Bruce Momjian: Will Postgres live forever? – Forever Is a Long Time

So let’s start talking about forever, forever is a long time and I really have trouble understanding what that is, for example, the agent universe, computed to be something like 13 billion years. So that’s really hard to imagine for any of us, Age of the Earth, similar age of civilization. 6000 years, obviously very small, compared to the age of the universe or of the civilized era versus the age of the Earth. Again, you’re talking a tiny percentage and the digital era, it might as well be zero, right? And it’s so small, and the weird part is we will grow up in this digital era. 

Even people obviously, the Internet came, we got on the internet, I think in ‘90, 1990, 1991. I had to explain to people what email was right, what a website was, what usenet was. So there are people now obviously growing up, who are you know, they know the internet from when they’re six, right? We have somebody living with us currently who’s six years old. And she knows what the internet is, you know, I certainly didn’t, we didn’t have it when I was six years old, I didn’t have it when I was 16 years old. Right? We barely had it when I was 26 years old. So again, the year that we’re talking about is very small.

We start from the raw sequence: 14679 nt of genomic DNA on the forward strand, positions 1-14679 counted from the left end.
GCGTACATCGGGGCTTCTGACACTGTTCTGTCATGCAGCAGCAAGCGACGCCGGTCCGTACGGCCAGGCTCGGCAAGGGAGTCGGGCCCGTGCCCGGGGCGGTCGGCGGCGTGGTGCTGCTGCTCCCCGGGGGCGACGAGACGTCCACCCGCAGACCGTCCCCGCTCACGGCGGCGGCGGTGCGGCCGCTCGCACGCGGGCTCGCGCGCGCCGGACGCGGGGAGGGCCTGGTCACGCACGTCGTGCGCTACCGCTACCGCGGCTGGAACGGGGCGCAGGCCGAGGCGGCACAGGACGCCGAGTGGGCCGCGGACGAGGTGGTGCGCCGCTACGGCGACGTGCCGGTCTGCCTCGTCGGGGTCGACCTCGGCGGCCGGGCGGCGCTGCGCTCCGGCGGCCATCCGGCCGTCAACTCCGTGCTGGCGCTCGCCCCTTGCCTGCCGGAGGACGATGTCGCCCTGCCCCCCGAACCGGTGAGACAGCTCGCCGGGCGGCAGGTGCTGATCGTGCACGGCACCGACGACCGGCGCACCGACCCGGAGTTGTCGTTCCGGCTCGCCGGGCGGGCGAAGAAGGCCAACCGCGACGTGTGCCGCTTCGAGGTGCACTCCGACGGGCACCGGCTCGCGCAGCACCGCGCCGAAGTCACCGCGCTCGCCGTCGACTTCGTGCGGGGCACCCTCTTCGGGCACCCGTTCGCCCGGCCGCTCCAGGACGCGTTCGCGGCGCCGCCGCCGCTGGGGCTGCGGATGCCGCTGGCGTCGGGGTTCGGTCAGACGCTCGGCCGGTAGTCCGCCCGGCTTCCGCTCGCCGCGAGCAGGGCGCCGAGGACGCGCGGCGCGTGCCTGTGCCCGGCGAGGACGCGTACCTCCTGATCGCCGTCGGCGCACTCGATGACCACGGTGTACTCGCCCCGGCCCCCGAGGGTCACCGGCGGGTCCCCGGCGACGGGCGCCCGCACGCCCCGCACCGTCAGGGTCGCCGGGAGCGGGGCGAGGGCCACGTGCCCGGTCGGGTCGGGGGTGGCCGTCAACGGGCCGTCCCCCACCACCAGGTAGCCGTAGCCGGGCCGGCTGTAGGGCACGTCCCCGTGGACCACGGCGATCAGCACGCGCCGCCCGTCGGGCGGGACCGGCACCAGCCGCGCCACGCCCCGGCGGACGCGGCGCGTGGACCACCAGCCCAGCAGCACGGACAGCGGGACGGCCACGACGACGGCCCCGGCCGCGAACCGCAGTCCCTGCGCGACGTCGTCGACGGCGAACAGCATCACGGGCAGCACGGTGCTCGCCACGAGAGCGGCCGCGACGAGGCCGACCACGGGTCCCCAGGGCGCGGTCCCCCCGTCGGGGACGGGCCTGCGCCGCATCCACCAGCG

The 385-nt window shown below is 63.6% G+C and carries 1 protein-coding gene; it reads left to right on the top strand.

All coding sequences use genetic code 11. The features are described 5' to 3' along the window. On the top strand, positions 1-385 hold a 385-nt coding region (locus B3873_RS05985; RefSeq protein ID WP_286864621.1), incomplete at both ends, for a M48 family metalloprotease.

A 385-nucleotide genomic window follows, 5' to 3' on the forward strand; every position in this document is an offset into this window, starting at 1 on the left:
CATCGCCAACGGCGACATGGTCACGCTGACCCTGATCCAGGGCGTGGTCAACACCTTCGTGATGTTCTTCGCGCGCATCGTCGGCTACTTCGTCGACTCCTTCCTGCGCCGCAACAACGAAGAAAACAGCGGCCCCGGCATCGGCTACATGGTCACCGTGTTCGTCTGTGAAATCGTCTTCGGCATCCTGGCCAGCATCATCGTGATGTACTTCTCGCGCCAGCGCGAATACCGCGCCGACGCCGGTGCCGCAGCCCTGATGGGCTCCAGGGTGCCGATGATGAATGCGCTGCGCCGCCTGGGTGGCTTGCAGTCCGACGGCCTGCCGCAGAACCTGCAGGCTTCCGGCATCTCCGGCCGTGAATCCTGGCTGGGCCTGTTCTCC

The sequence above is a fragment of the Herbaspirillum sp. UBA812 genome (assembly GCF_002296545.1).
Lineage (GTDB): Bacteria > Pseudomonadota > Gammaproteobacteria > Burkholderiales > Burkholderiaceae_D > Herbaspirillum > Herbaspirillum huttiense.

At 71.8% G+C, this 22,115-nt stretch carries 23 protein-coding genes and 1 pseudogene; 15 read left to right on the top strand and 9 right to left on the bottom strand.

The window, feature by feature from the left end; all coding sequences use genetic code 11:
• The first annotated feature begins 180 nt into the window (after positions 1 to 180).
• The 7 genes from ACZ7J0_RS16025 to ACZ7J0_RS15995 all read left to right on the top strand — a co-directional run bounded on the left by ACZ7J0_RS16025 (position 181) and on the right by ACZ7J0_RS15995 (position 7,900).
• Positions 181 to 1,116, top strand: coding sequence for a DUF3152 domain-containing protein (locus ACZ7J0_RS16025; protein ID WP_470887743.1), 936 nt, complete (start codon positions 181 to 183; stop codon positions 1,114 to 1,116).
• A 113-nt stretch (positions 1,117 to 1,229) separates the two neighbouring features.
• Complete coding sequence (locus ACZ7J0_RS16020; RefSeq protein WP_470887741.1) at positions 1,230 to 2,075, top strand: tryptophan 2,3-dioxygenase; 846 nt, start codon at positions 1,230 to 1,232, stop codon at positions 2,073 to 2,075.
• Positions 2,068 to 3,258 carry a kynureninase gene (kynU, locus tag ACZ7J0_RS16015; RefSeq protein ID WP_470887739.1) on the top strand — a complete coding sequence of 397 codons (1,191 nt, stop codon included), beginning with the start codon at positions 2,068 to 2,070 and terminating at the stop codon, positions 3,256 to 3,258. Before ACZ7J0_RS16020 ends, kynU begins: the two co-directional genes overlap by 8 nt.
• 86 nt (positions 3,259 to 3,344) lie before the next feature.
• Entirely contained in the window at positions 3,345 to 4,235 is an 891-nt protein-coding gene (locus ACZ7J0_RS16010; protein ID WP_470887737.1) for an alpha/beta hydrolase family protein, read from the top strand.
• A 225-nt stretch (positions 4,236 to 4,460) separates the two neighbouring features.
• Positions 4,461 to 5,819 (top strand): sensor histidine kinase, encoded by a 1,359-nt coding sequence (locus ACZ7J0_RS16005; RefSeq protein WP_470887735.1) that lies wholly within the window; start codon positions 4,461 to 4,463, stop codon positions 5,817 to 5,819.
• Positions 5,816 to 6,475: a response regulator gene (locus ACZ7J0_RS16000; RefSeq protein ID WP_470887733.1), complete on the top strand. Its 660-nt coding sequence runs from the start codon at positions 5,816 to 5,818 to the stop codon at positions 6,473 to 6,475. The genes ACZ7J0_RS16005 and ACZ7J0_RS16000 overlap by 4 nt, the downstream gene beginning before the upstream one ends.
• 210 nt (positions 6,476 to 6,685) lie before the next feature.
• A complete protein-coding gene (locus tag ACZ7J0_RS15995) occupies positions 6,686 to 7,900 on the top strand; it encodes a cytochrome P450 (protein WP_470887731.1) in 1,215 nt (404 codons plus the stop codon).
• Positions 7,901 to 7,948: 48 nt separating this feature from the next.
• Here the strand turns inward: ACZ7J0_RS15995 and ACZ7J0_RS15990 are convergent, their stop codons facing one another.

And there’s some patterns that I don’t think we’ve really internalized yet. There’s some things about the digital era we’re living in that we’re just kind of figuring out because, again, civilization 6000 years, the digital era is very small compared to that. And what I’m going to basically do is open up some of that and talk about what conclusions can we come to where open source is going in all of this? Why do some software projects stop? Why does some software go obsolete? Right? And what does that mean for us, as engineers, because we need to predict what the future is going to be. We can’t do that if we don’t know what the past was, right?

Watch video from current slide

Share this page: